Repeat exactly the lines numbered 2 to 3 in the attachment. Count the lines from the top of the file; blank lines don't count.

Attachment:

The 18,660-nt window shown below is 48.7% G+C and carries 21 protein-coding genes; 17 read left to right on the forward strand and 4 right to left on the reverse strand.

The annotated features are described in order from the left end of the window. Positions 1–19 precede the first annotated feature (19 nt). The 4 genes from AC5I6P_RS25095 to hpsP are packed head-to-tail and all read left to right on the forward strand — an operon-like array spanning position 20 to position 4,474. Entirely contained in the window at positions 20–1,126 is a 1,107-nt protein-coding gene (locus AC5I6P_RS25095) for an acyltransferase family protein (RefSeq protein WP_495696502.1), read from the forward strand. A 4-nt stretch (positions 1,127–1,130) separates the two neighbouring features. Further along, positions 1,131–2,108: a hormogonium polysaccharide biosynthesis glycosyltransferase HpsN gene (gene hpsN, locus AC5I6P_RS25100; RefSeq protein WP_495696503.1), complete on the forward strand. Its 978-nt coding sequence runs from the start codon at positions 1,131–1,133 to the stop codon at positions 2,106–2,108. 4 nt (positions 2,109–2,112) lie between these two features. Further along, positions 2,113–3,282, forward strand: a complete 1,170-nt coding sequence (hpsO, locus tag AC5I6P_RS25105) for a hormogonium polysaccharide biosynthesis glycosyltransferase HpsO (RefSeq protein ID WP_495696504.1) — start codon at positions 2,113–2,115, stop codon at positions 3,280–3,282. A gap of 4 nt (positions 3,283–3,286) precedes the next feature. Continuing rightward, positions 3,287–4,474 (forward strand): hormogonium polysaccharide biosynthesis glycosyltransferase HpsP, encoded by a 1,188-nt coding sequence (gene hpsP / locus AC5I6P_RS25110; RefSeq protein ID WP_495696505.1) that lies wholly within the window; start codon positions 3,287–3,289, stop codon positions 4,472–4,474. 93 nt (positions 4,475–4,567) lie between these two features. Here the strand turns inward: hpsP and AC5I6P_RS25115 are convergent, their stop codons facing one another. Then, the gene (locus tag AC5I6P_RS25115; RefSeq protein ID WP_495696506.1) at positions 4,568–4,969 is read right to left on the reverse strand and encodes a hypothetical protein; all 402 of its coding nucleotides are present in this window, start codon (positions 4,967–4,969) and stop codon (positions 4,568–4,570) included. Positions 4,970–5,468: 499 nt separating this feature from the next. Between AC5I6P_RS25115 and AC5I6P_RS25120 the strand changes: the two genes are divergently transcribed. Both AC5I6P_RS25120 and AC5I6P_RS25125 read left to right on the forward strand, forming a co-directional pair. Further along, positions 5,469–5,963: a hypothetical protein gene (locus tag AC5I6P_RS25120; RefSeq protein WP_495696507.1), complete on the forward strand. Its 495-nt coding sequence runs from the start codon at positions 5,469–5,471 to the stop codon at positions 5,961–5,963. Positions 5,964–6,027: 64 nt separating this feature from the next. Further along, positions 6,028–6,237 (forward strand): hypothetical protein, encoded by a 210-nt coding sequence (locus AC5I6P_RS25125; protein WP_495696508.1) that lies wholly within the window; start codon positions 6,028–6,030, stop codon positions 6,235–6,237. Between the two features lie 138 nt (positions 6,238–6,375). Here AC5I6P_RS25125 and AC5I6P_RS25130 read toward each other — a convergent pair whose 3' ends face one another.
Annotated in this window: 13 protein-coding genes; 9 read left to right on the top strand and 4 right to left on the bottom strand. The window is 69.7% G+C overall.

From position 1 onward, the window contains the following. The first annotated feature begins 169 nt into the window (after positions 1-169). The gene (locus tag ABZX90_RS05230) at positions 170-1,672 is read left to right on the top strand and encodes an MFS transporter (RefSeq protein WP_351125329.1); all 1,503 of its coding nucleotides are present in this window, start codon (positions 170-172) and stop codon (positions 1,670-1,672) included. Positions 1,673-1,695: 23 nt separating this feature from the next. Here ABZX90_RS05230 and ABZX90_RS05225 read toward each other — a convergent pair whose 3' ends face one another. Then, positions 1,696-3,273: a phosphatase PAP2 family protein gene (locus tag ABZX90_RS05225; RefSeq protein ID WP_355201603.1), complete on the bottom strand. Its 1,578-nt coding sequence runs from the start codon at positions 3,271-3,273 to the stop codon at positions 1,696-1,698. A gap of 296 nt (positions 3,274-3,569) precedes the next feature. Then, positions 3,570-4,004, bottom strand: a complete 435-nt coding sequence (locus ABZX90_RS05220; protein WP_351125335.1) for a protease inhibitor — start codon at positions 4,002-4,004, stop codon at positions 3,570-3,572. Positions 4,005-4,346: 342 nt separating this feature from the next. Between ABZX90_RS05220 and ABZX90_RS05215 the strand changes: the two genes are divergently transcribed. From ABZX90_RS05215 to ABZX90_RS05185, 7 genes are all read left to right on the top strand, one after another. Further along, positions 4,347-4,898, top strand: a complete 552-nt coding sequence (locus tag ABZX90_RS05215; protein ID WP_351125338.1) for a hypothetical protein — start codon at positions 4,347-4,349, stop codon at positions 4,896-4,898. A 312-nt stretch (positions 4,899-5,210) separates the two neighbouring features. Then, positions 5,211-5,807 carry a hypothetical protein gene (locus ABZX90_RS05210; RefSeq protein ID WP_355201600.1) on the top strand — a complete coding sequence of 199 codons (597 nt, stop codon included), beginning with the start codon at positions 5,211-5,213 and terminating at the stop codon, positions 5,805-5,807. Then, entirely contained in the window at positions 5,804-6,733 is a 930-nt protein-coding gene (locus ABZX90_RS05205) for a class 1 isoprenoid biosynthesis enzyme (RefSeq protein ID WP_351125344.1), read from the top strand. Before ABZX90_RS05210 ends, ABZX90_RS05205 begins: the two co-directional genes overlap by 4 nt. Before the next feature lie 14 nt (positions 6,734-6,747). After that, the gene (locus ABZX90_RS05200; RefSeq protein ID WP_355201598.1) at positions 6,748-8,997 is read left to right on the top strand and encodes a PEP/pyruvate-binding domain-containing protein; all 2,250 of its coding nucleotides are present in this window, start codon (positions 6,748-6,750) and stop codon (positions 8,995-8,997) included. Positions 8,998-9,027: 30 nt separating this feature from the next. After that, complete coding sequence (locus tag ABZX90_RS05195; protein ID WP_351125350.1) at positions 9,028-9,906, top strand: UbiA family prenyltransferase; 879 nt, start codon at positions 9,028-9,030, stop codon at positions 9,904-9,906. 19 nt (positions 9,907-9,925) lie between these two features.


The annotated features are described in order from the left end of the window. Positions 1–19 precede the first annotated feature (19 nt). The 4 genes from AC5I6P_RS25095 to hpsP are packed head-to-tail and all read left to right on the forward strand — an operon-like array spanning position 20 to position 4,474. Entirely contained in the window at positions 20–1,126 is a 1,107-nt protein-coding gene (locus AC5I6P_RS25095) for an acyltransferase family protein (RefSeq protein WP_495696502.1), read from the forward strand. A 4-nt stretch (positions 1,127–1,130) separates the two neighbouring features. Further along, positions 1,131–2,108: a hormogonium polysaccharide biosynthesis glycosyltransferase HpsN gene (gene hpsN, locus AC5I6P_RS25100; RefSeq protein WP_495696503.1), complete on the forward strand. Its 978-nt coding sequence runs from the start codon at positions 1,131–1,133 to the stop codon at positions 2,106–2,108. 4 nt (positions 2,109–2,112) lie between these two features. Further along, positions 2,113–3,282, forward strand: a complete 1,170-nt coding sequence (hpsO, locus tag AC5I6P_RS25105) for a hormogonium polysaccharide biosynthesis glycosyltransferase HpsO (RefSeq protein ID WP_495696504.1) — start codon at positions 2,113–2,115, stop codon at positions 3,280–3,282. A gap of 4 nt (positions 3,283–3,286) precedes the next feature. Continuing rightward, positions 3,287–4,474 (forward strand): hormogonium polysaccharide biosynthesis glycosyltransferase HpsP, encoded by a 1,188-nt coding sequence (gene hpsP / locus AC5I6P_RS25110; RefSeq protein ID WP_495696505.1) that lies wholly within the window; start codon positions 3,287–3,289, stop codon positions 4,472–4,474. 93 nt (positions 4,475–4,567) lie between these two features. Here the strand turns inward: hpsP and AC5I6P_RS25115 are convergent, their stop codons facing one another. Then, the gene (locus tag AC5I6P_RS25115; RefSeq protein ID WP_495696506.1) at positions 4,568–4,969 is read right to left on the reverse strand and encodes a hypothetical protein; all 402 of its coding nucleotides are present in this window, start codon (positions 4,967–4,969) and stop codon (positions 4,568–4,570) included. Positions 4,970–5,468: 499 nt separating this feature from the next. Between AC5I6P_RS25115 and AC5I6P_RS25120 the strand changes: the two genes are divergently transcribed. Both AC5I6P_RS25120 and AC5I6P_RS25125 read left to right on the forward strand, forming a co-directional pair. Further along, positions 5,469–5,963: a hypothetical protein gene (locus tag AC5I6P_RS25120; RefSeq protein WP_495696507.1), complete on the forward strand. Its 495-nt coding sequence runs from the start codon at positions 5,469–5,471 to the stop codon at positions 5,961–5,963. Positions 5,964–6,027: 64 nt separating this feature from the next. Further along, positions 6,028–6,237 (forward strand): hypothetical protein, encoded by a 210-nt coding sequence (locus AC5I6P_RS25125; protein WP_495696508.1) that lies wholly within the window; start codon positions 6,028–6,030, stop codon positions 6,235–6,237. Between the two features lie 138 nt (positions 6,238–6,375). Here AC5I6P_RS25125 and AC5I6P_RS25130 read toward each other — a convergent pair whose 3' ends face one another.
Annotated in this window: 13 protein-coding genes; 9 read left to right on the top strand and 4 right to left on the bottom strand. The window is 69.7% G+C overall.